21 Aug 2016

Māori King rejects Labour in unscripted speech closing

6:20 pm on 21 August 2016

In an unusual move the Māori King has personally backed the Māori Party but says he wants it to include Hone Harawira's Mana Party.

Māori King Kiingi Tuheitia makes his annual speech at Turangawaewae.

Māori King Kiingi Tuheitia makes his annual speech at Turangawaewae. Photo: RNZ / Shannon Haunui-Thompson

He also criticised the Labour Party, which his cousin Nanaia Mahuta belongs to.

The riverside at Tūrangawaewae marae was abuzz this afternoon as nearly 1000 people gathered to hear the Māori King, Kiingi Tuheitia, deliver his annual speech.

Celebrations have been going on for several days at the marae in Ngāruawāhia for the tenth anniversary of his coronation, which is today.

However, what caught the crowd's attention was the unscripted closer, where he told those gathered that he would not be voting for Labour again.

About 1000 people gathered for the King's annual speech.

About 1000 people gathered for the King's annual speech. Photo: RNZ / Shannon Haunui-Thompson

He said he had changed his mind about the party after its leadership said it would not work with the Māori Party.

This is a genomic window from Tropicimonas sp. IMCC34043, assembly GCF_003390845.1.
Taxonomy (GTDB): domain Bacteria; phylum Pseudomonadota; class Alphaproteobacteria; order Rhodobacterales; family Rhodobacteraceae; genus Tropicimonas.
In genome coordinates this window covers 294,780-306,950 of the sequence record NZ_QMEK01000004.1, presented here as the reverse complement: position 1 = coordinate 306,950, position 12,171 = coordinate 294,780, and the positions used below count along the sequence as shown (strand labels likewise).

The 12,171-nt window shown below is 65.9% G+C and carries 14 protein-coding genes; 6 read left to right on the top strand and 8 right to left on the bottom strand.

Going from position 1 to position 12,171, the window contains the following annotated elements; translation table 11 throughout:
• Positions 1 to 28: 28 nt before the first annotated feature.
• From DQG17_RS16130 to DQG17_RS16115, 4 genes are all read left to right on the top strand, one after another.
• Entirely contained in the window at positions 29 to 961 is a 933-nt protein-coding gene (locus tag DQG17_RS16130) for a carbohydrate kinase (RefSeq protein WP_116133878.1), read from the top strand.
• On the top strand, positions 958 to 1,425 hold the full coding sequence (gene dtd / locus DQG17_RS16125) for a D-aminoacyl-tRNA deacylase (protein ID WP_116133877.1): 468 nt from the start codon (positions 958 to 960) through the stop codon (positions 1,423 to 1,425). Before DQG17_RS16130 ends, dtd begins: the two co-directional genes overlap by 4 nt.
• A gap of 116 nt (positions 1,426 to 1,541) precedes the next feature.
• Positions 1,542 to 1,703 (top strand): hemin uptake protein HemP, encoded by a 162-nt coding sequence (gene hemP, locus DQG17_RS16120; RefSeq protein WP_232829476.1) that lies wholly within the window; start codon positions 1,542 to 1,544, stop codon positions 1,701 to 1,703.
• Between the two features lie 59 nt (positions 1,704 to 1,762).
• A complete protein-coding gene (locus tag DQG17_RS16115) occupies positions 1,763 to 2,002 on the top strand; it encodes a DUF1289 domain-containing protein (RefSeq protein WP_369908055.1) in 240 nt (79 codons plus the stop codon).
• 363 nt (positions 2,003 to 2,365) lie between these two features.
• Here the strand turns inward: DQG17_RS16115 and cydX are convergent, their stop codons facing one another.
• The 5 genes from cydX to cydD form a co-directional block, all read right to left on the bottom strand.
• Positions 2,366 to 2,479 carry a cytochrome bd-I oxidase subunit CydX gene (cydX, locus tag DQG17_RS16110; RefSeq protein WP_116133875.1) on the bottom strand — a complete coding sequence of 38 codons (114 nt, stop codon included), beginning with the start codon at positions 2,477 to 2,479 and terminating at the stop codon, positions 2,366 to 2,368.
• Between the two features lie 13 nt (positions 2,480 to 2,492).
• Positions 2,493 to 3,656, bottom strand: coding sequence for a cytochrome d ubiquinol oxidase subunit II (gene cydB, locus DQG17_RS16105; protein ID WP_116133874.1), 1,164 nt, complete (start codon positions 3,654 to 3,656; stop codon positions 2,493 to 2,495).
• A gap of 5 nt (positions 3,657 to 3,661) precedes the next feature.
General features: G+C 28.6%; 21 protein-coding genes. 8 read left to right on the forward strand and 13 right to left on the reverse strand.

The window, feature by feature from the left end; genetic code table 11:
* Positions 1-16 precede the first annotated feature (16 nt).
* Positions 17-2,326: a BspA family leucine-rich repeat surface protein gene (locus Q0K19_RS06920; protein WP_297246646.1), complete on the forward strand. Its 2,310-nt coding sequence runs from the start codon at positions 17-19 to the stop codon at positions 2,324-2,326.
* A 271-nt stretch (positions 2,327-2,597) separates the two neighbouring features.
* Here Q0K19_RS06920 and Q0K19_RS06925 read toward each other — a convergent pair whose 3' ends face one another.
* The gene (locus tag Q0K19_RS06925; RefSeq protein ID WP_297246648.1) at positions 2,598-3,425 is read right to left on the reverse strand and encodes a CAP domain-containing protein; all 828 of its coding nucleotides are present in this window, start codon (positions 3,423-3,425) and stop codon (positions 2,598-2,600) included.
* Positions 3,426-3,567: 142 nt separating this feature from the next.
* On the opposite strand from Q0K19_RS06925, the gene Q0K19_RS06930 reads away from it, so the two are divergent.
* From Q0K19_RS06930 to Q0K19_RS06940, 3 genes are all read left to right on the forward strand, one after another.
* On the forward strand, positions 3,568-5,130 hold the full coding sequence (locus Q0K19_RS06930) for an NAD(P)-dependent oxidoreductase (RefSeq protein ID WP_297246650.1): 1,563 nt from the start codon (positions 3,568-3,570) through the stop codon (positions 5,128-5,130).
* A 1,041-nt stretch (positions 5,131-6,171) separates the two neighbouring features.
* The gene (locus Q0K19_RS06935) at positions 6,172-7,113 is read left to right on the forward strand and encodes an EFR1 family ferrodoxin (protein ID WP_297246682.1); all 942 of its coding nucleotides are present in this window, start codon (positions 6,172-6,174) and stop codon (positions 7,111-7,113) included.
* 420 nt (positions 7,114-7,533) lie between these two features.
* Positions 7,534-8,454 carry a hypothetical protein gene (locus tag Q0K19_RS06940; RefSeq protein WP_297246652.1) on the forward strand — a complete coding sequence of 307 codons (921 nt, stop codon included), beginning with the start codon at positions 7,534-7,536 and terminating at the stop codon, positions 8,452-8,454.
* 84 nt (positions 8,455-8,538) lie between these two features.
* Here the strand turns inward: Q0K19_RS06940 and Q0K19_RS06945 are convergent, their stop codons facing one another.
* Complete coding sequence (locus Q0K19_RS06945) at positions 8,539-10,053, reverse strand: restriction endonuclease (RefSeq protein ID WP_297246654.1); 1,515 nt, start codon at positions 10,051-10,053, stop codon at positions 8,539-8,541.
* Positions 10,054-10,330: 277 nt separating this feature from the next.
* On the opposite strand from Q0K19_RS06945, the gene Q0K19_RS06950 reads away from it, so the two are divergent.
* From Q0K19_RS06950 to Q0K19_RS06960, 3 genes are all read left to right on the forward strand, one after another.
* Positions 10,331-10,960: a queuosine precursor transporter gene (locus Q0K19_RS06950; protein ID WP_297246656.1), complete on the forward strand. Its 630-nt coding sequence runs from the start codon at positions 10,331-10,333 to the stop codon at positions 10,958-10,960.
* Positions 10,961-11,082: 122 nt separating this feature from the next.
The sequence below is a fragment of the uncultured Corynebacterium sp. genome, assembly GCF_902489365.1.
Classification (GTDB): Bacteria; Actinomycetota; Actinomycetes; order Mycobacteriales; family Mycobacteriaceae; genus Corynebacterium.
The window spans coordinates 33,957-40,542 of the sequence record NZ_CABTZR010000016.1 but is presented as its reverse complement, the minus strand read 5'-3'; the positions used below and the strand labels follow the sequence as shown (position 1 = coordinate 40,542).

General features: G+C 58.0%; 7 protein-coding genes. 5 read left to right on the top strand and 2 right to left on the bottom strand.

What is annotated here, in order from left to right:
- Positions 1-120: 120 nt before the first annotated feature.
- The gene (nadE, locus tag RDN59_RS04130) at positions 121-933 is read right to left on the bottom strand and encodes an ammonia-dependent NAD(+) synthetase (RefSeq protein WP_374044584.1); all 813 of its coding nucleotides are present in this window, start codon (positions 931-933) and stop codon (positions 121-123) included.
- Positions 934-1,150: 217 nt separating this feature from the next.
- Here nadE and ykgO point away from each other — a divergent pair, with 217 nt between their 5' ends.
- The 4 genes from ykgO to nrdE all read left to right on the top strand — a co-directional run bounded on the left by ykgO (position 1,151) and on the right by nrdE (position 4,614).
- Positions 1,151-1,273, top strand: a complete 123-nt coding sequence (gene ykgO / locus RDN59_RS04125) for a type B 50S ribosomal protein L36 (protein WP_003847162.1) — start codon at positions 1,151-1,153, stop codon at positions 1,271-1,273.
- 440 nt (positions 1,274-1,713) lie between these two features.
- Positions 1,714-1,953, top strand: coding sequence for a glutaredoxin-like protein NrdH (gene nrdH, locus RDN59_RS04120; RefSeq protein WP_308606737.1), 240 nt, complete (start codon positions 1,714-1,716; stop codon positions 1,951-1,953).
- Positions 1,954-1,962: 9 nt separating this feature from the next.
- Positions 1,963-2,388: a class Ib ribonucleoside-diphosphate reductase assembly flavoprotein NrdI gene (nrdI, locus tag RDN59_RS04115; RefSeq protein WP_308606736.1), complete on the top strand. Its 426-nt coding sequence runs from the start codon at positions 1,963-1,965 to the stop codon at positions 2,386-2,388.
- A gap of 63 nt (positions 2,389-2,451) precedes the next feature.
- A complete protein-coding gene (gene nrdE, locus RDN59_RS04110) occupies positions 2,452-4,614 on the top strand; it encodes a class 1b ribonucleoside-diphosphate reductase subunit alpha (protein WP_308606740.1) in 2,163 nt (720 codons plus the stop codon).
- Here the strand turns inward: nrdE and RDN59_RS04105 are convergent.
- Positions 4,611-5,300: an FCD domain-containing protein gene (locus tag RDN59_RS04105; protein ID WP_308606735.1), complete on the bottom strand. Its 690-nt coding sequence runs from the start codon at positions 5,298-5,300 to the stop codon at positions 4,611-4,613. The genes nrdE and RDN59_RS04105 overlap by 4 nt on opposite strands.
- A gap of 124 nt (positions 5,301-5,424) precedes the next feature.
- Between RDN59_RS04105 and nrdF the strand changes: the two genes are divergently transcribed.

He went on to praise Mana leader Hone Harawira, who he said represented strength, loyalty and guts.

The speech was delivered before dignitaries from around the Pacific and leaders from most iwi including the Tekaumarua, a group of 12 chosen iwi leaders who have the King's ear.

In the official speech, Kiingi Tuheitia acknowledged Helen Clark and her bid for the top job at the United Nations.

He referred to her as a Waikato girl and asked the crowd to join with him in supporting her. On twitter Helen Clark responded saying: "Kia ora and thank you to King Tuheitia."

He also said he was going to call another iwi freshwater hui before the end of the year.

The King warned the crowd before he went off script, saying he was going to get a bit political.

He gave commentary on almost all parties, saying he was proud of the Māori Party for being around the table with the government.

He said New Zealand First had a good name but its Māori leader, Winston Peters, did not act very Māori.

Māori Party co-leader Marama Fox said she was humbled and thankful, and said the speech was as close to an endorsement as could be.

Nanaia Mahuta, who holds the Hauraki-Waikato seat for the Labour Party, said she felt confident she had the support of her electorate but agreed the speech was telling.

Nanaia Mahuta

Nanaia Mahuta Photo: RNZ / Mihingarangi Forbes

New president of the Māori Party Tukoroirangi Morgan stood close to the King as he delivered his speech and afterwards.

Get the RNZ app

for ad-free news and current affairs